per corner as 1,. We should also like t*o define nuclea- for considerable distance from a growing particle,
tion frequencies per unit volume for each type of Johnson and Mehlc2) derived the rate law for grain
site, r;,, lir,, &,, SC. If S, L, C are respectively the boundary nucleation by assuming that the trans-
boundary area, edge length, grain corner number formation product could not grow across grain
(all per unit volume), then SV = I,; 8, = I$; boundaries. It will be necessary t.o examine this
8, = I,L; NC = ICC. The total rate of nucleation assumpt,ion in detail. At high nucleation rates many
per unit volume AT= Szl + gir, + Se -+- gC. nuclei per grain will form and the reaction will be
In order to compare expressions complaining 8, L, substantially eomplete when Gt is of t.he order of the
and C, it will be necessary to express them approxi- grain diameter. At low nucleation rates the reaction is
mately in terms of CL
grain diameter. If we assume that far from complete at that time. If one assumes that
all grains are equally large tetrakaidecahedra arranged the transformation product cannot grow across
so that they fill space [a body-centered-cubic array boundaries, then the fraction transformed will be
orient,ed so that the square faces are in (100) planes, equal to the fraction of the grains in which a nucleus
and hexagonal faces in (111) planes] and call the has formed, with a correction for that fraction of the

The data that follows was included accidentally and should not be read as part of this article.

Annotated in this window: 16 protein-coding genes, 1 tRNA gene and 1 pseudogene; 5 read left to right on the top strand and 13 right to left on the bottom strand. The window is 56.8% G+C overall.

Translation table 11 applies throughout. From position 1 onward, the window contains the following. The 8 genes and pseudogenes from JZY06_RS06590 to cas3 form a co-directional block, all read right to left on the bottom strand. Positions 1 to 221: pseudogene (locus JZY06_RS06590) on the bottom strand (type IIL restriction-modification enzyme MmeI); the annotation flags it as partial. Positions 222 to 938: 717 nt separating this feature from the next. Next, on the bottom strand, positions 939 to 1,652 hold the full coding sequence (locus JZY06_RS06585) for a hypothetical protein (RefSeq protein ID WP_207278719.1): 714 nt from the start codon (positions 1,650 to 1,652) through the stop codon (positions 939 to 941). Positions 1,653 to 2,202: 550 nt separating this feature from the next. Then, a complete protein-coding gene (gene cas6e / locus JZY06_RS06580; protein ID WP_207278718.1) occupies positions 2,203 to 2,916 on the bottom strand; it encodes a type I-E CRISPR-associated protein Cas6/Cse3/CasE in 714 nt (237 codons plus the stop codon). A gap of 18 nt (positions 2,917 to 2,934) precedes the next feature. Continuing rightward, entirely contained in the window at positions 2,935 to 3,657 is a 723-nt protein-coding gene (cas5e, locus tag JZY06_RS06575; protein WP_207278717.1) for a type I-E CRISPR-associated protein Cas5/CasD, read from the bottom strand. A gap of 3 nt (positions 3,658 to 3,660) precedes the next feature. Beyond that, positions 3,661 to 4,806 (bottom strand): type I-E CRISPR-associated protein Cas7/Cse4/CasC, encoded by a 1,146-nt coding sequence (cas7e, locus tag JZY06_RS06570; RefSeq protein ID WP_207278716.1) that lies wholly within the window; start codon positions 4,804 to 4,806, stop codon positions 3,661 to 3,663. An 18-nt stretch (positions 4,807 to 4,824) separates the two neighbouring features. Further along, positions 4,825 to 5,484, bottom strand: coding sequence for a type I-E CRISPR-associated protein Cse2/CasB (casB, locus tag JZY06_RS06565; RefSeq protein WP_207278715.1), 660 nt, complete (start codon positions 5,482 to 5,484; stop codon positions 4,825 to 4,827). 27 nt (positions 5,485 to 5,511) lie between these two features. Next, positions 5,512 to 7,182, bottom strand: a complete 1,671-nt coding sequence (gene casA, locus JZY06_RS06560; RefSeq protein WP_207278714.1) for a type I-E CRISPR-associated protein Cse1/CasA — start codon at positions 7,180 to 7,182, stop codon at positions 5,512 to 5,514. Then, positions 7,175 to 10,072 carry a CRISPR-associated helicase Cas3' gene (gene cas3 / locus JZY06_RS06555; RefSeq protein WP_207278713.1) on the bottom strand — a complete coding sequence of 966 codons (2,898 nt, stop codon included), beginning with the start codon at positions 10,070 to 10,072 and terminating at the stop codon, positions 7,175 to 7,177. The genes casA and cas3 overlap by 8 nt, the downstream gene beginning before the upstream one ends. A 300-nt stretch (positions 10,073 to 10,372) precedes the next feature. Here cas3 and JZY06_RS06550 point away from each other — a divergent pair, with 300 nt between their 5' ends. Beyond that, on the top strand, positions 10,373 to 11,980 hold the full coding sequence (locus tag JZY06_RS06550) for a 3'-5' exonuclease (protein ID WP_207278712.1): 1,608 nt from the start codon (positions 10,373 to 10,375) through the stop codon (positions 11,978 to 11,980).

distance between
square faces D, then the edge untransfor~ned volume which is in grains which are in
length will be D/242. The number of grains per unit the process of transforming. This correctSion becomes
volume are 2/O, and a constant fraction of the untransformed volume at
5 = 3.350-l, time greater than the time it takes a nucleus starting
at time 0 to consume its grain, that is, at t > D/G.
I; = 8.5D-2, (1)
(This is true whether the nucleation rate is high or low,
C = 12.OD-3.
except that when it is high, at t = DIG the reaction is
While the act,ual numerical constants in equations close to completion.) Indeed, Johnson and Mehls
(1) are to be taken as approxiinate, the functional analysis at t > D/G reduces t,o
dependence on D is assumed to be exact,
1 - X = (1 + K)e-~B21~t,
DERIVATION OF THE RATE LAWS
where E is the constant* which denotes the fraction of
Nucleation and growth reactions fall into two the untransformed material which is in grains in the
broad classes. The first,
termed discontinuous, process of transforming. One predicts, therefore, that